Hi there! I’m Beth, a 20-something located in Pittsburgh, PA. I wear many different hats throughout my daily life, including wife, health and fitness enthusiast, amateur chef and biological chemistry research scientist. My journey toward health has involved a 45-pound total weight loss spanning from 2010-2013 and a transition from “hating running” to now loving my workout regimen and craving an endorphin high. I can’t imagine a life without fitness!
I grew up chubby. Some of my most vivid, earliest memories are of being told I was fat, or sitting with my friends and realizing that my legs were a lot thicker than the other girls’, or my tummy poked out in a way that nobody else’s did. Throughout high school, I reluctantly participated in sports but never felt truly comfortable on the soccer field or the volleyball court. It wasn’t a lack of talent that held me back; it was the fact that I couldn’t keep up with the other girls in our track runs and suicide sprints, and I always seemed to need the largest available size shirt and shorts. I remember several doctor visits in which I was told I should “lose a few pounds” or “focus on getting some more exercise.” In the middle of my high school years, my doctor brought up my high blood pressure as an issue of concern and even ordered several tests to make sure there was no underlying problem causing my blood pressure to run high. These visits burned themselves in my mind, reaffirming my poor body image and causing me to worry about my health, but I never had the confidence that I could truly change my health and appearance for the better.
My college days arrived in 2005 and I embraced a fresh start. I made friends quickly, immediately fell in love with my social and academic environment, and became engrossed in my chemistry major coursework. I had scholarships to keep and grad school already on my mind as a freshman. I was still unhappy with my weight and fearful for my health, but I learned how to earn the praise of my professors and stay at the top of my classes – and my craving for validation was satisfied.
Weeks after I graduated from college, I met the love of my life. We met at a Pittsburgh sports bar where we had both been invited to watch the Penguins with a mutual friend. Sparks flew immediately and we were “official” three weeks later. Mark rapidly became my rock and source of stability in countless areas of my life, but romance brought back the severe body image issues I had tried to ignore for years. I began to doubt my worth, placing too much value on physical appearance and telling myself I didn’t “measure up” because of my weight. These thoughts began bother me again, but this time they bothered me to the point of action. I started to actually focus on nutrition and regular exercise, subscribing to Weight Watchers online in 2010 and becoming a pro at calculating and recording every point I consumed. I joined a gym and singed up for personal training, learning to love strength training for the first time in my life.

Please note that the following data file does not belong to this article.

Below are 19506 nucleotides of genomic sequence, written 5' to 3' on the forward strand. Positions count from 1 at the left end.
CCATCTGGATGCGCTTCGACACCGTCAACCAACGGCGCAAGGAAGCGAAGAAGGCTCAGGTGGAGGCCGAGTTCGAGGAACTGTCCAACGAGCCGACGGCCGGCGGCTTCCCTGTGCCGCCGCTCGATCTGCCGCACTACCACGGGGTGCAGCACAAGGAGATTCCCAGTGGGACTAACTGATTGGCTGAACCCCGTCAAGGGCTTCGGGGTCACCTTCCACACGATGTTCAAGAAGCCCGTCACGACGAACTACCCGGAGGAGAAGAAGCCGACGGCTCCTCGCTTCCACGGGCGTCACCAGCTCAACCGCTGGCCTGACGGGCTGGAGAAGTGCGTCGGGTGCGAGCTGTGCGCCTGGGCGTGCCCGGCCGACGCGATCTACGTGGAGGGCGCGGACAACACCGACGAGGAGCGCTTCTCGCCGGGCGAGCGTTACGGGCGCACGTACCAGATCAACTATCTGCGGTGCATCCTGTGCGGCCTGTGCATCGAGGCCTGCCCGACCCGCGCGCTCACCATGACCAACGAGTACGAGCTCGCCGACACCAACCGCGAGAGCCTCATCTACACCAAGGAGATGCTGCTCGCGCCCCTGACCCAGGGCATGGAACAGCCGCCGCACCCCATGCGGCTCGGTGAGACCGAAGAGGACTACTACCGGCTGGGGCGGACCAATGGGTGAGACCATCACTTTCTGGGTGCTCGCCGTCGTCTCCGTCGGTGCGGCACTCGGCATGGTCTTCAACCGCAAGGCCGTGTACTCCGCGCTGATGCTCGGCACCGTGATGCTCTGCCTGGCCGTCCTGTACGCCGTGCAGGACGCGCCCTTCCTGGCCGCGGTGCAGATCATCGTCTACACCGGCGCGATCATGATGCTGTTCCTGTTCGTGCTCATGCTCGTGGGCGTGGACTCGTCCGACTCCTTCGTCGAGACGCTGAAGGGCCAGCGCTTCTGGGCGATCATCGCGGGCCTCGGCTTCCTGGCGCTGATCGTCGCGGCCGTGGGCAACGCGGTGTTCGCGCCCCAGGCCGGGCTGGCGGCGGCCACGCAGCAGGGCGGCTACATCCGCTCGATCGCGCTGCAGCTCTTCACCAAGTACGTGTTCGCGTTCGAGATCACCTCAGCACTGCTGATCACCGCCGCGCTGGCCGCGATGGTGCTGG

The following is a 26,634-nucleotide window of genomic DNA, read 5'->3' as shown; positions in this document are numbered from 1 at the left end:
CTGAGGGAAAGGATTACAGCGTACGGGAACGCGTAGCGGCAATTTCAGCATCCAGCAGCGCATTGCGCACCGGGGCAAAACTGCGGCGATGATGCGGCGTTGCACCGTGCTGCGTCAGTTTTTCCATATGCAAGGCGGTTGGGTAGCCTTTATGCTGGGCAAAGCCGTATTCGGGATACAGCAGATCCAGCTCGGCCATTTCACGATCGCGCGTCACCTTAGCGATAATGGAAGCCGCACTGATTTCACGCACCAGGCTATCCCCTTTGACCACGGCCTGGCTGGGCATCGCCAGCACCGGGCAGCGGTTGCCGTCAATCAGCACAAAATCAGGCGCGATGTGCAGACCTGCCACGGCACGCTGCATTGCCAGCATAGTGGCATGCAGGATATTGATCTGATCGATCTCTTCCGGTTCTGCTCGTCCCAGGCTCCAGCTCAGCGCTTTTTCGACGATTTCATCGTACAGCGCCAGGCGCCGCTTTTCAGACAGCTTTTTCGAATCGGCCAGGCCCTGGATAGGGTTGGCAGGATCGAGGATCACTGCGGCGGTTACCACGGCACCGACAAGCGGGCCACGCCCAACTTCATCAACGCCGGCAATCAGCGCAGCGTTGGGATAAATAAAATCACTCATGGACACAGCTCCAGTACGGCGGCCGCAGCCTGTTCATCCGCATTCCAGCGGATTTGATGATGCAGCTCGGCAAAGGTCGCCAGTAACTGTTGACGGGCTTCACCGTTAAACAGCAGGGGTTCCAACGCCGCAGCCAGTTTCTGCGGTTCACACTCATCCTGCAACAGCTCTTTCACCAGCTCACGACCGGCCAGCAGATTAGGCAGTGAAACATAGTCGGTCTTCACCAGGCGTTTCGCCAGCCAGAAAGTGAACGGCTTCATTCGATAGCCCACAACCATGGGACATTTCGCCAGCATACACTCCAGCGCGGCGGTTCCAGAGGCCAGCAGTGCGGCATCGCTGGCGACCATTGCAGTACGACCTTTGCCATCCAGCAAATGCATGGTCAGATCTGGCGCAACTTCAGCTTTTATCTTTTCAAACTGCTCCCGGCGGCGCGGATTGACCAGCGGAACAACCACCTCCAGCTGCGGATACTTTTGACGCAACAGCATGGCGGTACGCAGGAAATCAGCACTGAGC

The weight came off slowly but surely. There were many tearful nights when I wondered if my work would pay off. Many weekly weigh-ins that left me wanting to throw my scale out the window and many too-early wake-ups when I would drag myself out of bed and onto the treadmill. I could always see progress though. I would record my weight every Saturday, and regardless of the results, I tried to always look at the bigger picture – how far I had come since the beginning. In the midst of this, I started to realize that I needed a goal. Mark would ask me what weight I was shooting for; what number I would finally be satisfied with. I repeatedly ignored the issue. I couldn’t answer because I was afraid to stop. Afraid of no longer having the exhilaration of watching the number on the scale go down.
It was then that I realized that my goal would not always be the same throughout this journey toward health. Sometimes, the goal is weight loss. Sometimes it’s weight gain. Sometimes it’s shaving some seconds off my mile time. Sometimes it’s increasing the weight on the barbell. Sometimes it’s just being able to stay up on that damn stability ball for more than 2 seconds. Regardless of the goal, though, the purpose is the same: achieving balance, health and wholeness.
I’m so glad you stopped by, and I do hope you will stay with me as I document this beautiful journey.